Pavia has been in lockdown for over a year: “It’s changed how you think, in every way,” Lucy says. “You have to stop and think: ‘are we allowed to do that – or aren’t we?’ We’re not allowed more than two people in the car; if we go somewhere, we have to take two cars. We’re only allowed one visitor, so we’ve become quite antisocial. We just can’t be bothered going out now.

“And the impact Covid has had on students is quite profound. We are comparing the psychological impact to that of living through the war. Everybody knows someone who’s had Covid, and everybody’s lost a loved one from it. The numbers are huge – and tragic.”

Conversely, despite Covid’s outcomes, Lucy’s family is better off financially. They can’t spend, can’t travel, can’t socialise; and with jobs intact, both Lucy and Fernando are predominantly ‘smart working’ from home. For that, they’re thankful and have no regrets about living in a country that’s at an impasse.

Lucy is cautiously supportive of the government which she tells me is, “propping up the economy at the moment. They put in legislation that nobody could be laid off or fired, so everyone’s still receiving wages. But that can’t last. There’ll be some payback and, after time – maybe 12-18 months down the track – hundreds of people will lose their jobs. This on top of Italy’s general state of economic recession which now spans ten years.”

Yet it’s been predominantly during those last ten years that Lucy has created a lifestyle inconceivable in New Zealand. She loves the cheap cost of living, the free healthcare (particularly for Gaby’s specialist needs), and many of her close friends are Italian. It’s this connection with non-English speaking friends that’s made her finally feel at home.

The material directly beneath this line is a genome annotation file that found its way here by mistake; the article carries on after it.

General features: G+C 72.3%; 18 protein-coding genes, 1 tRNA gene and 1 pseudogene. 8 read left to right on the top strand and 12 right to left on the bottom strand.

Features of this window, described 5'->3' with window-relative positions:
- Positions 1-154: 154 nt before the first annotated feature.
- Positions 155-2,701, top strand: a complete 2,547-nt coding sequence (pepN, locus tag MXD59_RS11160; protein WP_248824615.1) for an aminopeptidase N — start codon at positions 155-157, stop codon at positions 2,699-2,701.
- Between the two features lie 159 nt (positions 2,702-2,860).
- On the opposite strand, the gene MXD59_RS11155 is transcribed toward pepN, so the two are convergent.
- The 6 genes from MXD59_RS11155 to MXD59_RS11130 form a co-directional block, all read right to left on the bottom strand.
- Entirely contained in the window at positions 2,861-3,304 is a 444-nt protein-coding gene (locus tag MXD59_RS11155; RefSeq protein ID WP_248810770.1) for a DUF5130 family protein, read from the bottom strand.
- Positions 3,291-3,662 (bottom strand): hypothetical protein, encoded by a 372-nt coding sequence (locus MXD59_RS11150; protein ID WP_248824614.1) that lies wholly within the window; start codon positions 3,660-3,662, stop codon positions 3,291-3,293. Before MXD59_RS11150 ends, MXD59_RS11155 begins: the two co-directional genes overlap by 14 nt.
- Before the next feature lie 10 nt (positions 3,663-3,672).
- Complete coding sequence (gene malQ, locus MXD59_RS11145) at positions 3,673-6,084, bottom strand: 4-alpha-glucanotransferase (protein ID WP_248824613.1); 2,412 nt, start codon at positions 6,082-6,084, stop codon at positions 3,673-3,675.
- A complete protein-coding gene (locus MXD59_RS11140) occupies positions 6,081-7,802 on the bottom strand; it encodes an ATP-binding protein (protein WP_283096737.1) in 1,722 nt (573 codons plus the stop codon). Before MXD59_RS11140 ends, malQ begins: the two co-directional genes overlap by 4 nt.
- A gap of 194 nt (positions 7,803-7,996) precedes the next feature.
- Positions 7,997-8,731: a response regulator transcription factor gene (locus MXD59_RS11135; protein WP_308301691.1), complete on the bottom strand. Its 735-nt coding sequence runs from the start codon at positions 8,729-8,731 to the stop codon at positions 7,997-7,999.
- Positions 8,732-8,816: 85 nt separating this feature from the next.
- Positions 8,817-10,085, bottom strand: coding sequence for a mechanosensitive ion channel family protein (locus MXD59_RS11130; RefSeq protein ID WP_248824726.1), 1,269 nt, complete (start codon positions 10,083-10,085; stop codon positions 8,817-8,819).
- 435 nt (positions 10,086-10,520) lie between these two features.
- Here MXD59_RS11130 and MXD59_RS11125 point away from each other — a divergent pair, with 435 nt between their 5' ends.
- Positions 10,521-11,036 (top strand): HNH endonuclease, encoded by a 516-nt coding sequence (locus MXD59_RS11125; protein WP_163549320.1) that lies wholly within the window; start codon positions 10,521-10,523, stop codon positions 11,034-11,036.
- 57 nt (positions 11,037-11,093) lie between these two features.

“I’ll never be Italian, but I also feel that when I come home to New Zealand, I’m unsettled. I feel more at home in Italy; and in New Zealand, I feel more foreign. I’m still a Kiwi, will always be a Kiwi. In the America’s Cup, I was supporting Team New Zealand, not Prada. Assimilation is a big word, and it’s a long process, but I’m getting there,” she says.

Landing a job as a teacher and team leader of the Cambridge International Division of Scuola Internazionale di Pavia, a private, relatively young school of five years with 140 kids, was a big part of that transition. The majority of the kids are Italian, and approximately 20% are foreign – children of parents who understand the benefits of bilingual education.

Being bilingual is a dream achieved for Lucy now, too. However, when things were tough in the early years (“like homesick alien movie star, E.T,” she says), she would gladly have phoned home.

“At the beginning, it was difficult,” she confesses. “I am quite a social person, and I found not being able to communicate fluently very isolating. It was also hard accepting that because of that, I had to give up my career.”

In 2003, Fern offered to take the family back to New Zealand, and he asked Lucy to make that decision. They decided to stay put.

“In the end, it has worked out; I had a lot of good, easy years of not working, enjoying long summers from June to August at the beach – something I wouldn’t have been able to do in New Zealand. I’ve also entered a new stage and am working full-time doing something I love,” Lucy says.

And although it’s usually ‘la dolce vita’ in Pavia, Northern Italy, Covid has dictated that travel, entertaining, and eating out are temporarily on hold.

That good sweet life is just a little bit in limbo – for now.

 

 

Sources:

The Fall of Rome and the End of Civilization